Merchandising after death -- How marketers cash in on dead celebs such as Elvis, Greta Garbo, and Steve McQueen

By A.J. Jacobs
Updated August 18, 1995 at 04:00 AM EDT

Here’s a pop quiz: $1 billion is (a) the Waterworld grosses that Kevin Costner dreams of late at night; (b) Courtney Love’s America Online bill; (c) the amount raked in by the images of Steve McQueen, John Belushi, and other dead celebrities last year alone.

The answer, of course, is c. Last year, the revenues from the calendars, ashtrays, milk baths, and other assorted tchotchkes licensed by celebrity estates surpassed the national budget of Togo. Casper, it seems, is not the only ghost with points.

”A star is always a star,” says Peter Arnell, the Manhattan-based ad exec who brought back Marilyn Monroe for a Chanel No. 5 commercial. ”The words star and dead don’t go together.”

Today, merchants have moved beyond James Dean-type totems and are mining lesser, but still profitable, celebrity territory. Store shelves now sag with Belushi calendars and products from other late great entertainers such as McQueen leather jackets, Boris Karloff watches, and Carmen Miranda figurines. In fact, one of these stars could be the next King of Merchandising — a title now held by, you guessed it, Elvis Presley. Since the King’s death in 1977, his estate has bloated from about $7 million to more than $100 million.

As the marketplace fills up, dead stars are taking a cue from their still-breathing counterparts: They’ve acquired agents, lawyers, and managers. The CAA and ICM of the corpse trade are Curtis Management Group and the Roger Richman Agency, which together represent more than 100 estates. Recently, CMG quashed a line of unlicensed James Dean underwear in Australia. But they are now confronting a challenge. Two years ago, Sony formed a licensing arm, Sony Signatures, which has already poached estates — including Belushi’s — from other firms and apparently dangled several million dollars in front of the Marilyn Monroe estate, hoping to entice it to sign up as well. ”When you have a growing trend and significant revenue,” says Dell Furano, president of Sony Signatures, ”you’re going to have competition.”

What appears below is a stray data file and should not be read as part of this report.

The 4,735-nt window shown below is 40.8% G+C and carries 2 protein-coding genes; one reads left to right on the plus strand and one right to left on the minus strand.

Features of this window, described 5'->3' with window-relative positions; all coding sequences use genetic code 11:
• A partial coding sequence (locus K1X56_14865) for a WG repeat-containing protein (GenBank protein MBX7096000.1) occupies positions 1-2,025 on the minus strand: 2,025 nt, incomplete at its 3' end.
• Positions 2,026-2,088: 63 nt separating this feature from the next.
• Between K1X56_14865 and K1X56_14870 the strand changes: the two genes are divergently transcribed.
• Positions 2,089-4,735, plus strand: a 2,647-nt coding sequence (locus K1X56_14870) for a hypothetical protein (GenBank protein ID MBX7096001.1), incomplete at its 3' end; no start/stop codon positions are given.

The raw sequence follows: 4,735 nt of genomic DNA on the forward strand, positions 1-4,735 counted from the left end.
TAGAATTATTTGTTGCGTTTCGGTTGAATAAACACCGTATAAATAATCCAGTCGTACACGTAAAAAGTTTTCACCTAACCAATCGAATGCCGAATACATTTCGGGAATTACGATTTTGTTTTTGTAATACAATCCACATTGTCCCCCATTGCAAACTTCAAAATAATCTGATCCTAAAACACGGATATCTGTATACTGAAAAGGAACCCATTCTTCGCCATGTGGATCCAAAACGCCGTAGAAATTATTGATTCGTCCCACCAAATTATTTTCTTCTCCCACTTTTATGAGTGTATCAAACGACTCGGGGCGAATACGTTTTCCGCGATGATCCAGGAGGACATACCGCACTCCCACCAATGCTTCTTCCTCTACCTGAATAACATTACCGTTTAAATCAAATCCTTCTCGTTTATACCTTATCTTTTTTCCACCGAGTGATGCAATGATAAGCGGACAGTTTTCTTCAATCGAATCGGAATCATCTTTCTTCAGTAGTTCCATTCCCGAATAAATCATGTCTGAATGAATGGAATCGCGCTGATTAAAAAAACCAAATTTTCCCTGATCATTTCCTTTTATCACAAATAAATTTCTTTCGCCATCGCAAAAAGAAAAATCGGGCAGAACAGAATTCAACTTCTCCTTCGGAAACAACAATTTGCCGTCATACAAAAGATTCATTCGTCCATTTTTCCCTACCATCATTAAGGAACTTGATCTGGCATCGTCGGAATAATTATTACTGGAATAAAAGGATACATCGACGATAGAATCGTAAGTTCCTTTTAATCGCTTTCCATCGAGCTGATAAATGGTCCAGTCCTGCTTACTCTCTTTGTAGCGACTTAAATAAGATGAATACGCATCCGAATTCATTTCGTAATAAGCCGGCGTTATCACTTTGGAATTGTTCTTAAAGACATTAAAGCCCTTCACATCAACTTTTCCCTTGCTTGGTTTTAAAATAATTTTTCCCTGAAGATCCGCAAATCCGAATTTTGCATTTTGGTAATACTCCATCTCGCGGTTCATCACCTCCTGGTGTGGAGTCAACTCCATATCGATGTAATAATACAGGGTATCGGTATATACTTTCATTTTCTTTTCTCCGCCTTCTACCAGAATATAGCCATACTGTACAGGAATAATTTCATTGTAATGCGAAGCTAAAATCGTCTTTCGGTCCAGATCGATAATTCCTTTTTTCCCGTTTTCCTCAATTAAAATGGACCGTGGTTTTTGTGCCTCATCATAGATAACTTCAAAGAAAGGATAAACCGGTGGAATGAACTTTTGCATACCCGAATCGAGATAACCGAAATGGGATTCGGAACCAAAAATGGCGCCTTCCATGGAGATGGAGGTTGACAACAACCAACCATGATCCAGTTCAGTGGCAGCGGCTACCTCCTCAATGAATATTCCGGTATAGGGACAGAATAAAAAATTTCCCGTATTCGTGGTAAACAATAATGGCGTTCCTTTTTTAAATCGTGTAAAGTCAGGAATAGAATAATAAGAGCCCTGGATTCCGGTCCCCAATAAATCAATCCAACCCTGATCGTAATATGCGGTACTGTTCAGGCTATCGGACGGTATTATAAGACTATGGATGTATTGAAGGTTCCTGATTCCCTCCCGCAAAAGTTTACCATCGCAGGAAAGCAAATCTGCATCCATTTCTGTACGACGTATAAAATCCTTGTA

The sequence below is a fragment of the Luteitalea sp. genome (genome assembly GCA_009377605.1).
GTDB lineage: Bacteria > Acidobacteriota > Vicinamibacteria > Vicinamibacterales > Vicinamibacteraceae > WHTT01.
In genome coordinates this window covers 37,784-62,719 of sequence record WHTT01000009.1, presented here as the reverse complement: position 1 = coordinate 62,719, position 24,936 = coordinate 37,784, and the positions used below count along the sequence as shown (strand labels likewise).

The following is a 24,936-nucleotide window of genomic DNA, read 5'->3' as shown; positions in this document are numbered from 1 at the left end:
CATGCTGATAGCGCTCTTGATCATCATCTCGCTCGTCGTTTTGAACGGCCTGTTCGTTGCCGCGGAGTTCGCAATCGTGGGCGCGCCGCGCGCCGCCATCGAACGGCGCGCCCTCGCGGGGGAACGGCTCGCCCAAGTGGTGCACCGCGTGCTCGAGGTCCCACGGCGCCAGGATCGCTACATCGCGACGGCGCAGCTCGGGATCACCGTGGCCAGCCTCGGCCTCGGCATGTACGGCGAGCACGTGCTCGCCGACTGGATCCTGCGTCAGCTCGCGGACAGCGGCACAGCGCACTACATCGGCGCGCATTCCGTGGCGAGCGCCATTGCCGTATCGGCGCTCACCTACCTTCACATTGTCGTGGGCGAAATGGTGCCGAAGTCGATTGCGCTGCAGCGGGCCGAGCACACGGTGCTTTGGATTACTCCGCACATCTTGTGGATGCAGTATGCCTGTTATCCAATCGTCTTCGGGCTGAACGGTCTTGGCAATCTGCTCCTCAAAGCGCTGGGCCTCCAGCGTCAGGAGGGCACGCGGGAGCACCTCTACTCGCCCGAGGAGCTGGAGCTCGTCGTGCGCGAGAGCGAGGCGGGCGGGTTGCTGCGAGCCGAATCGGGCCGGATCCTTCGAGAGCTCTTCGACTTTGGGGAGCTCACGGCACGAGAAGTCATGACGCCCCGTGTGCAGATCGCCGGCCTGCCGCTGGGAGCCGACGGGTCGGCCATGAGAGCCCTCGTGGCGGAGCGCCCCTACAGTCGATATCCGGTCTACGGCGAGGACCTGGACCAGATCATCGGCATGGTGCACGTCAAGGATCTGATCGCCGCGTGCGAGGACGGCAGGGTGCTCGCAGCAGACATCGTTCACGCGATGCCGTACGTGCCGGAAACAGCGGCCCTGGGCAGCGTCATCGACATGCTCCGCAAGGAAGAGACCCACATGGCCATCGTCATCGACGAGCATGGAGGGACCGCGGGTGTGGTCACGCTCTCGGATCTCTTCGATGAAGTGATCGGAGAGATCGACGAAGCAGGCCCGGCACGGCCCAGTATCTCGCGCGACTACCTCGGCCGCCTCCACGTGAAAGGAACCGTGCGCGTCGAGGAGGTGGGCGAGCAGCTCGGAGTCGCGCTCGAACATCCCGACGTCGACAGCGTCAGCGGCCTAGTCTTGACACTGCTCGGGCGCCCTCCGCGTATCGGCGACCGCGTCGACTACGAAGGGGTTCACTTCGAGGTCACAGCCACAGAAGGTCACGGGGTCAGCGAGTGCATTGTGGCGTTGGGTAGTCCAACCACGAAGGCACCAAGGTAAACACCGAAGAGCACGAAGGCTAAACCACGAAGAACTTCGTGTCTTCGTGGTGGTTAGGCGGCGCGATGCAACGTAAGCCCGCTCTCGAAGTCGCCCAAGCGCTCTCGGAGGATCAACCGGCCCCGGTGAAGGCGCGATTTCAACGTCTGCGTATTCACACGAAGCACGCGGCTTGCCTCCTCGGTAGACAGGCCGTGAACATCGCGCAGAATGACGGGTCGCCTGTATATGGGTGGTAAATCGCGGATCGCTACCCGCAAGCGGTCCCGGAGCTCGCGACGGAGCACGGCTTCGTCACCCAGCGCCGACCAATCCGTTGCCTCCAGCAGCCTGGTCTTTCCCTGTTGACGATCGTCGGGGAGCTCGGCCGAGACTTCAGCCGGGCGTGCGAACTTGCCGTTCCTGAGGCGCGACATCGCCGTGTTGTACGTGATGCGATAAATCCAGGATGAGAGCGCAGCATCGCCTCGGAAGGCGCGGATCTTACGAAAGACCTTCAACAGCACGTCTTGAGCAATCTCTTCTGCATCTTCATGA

Back in the late ’70s, you could generally get away with plastering any old dead celebrity’s face on your product. As a result, you could find such tacky treats as greeting cards featuring vials of Elvis ”sweat” and celebrity toilet paper. But when an unauthorized W.C. Fields poster — featuring a naked look-alike of the sour comedian, centerfold-style — came out in 1979, Fields’ unamused descendants fought and won. Not long after, California passed the strict Celebrity Rights Act, which protects against unauthorized exploitation of a celebrity’s image.

But some people believe the only protection is to establish a trademark — and then use it. ”We are not in this for the money,” says Derek Reisfield, great-nephew of Greta Garbo, whose family has trademarked the actress’ name and has okayed a tasteful line of Garbo-inspired clothing in part to prevent schlockmeisters from cashing in on the late recluse.